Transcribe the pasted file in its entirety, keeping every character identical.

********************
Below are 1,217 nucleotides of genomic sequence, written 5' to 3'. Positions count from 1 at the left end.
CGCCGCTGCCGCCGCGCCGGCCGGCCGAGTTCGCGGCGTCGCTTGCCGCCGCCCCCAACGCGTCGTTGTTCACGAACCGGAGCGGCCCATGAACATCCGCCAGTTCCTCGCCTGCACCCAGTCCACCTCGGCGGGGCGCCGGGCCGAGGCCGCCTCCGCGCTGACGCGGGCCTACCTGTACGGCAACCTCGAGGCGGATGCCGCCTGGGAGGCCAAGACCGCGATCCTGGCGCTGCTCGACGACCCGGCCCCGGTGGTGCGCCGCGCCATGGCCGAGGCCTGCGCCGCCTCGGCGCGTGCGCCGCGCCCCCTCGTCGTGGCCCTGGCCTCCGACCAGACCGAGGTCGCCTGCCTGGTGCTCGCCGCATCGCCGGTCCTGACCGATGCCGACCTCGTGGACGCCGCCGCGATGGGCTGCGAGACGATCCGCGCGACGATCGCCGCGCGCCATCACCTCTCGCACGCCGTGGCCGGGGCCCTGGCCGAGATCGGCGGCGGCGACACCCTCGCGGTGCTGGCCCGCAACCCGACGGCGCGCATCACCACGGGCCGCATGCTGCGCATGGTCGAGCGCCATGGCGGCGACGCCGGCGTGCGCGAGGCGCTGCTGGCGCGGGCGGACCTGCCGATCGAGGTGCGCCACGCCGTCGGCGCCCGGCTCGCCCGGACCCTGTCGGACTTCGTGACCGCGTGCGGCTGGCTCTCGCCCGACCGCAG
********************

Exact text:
Below are 1,217 nucleotides of genomic sequence, written 5' to 3'. Positions count from 1 at the left end.
CGCCGCTGCCGCCGCGCCGGCCGGCCGAGTTCGCGGCGTCGCTTGCCGCCGCCCCCAACGCGTCGTTGTTCACGAACCGGAGCGGCCCATGAACATCCGCCAGTTCCTCGCCTGCACCCAGTCCACCTCGGCGGGGCGCCGGGCCGAGGCCGCCTCCGCGCTGACGCGGGCCTACCTGTACGGCAACCTCGAGGCGGATGCCGCCTGGGAGGCCAAGACCGCGATCCTGGCGCTGCTCGACGACCCGGCCCCGGTGGTGCGCCGCGCCATGGCCGAGGCCTGCGCCGCCTCGGCGCGTGCGCCGCGCCCCCTCGTCGTGGCCCTGGCCTCCGACCAGACCGAGGTCGCCTGCCTGGTGCTCGCCGCATCGCCGGTCCTGACCGATGCCGACCTCGTGGACGCCGCCGCGATGGGCTGCGAGACGATCCGCGCGACGATCGCCGCGCGCCATCACCTCTCGCACGCCGTGGCCGGGGCCCTGGCCGAGATCGGCGGCGGCGACACCCTCGCGGTGCTGGCCCGCAACCCGACGGCGCGCATCACCACGGGCCGCATGCTGCGCATGGTCGAGCGCCATGGCGGCGACGCCGGCGTGCGCGAGGCGCTGCTGGCGCGGGCGGACCTGCCGATCGAGGTGCGCCACGCCGTCGGCGCCCGGCTCGCCCGGACCCTGTCGGACTTCGTGACCGCGTGCGGCTGGCTCTCGCCCGACCGCAG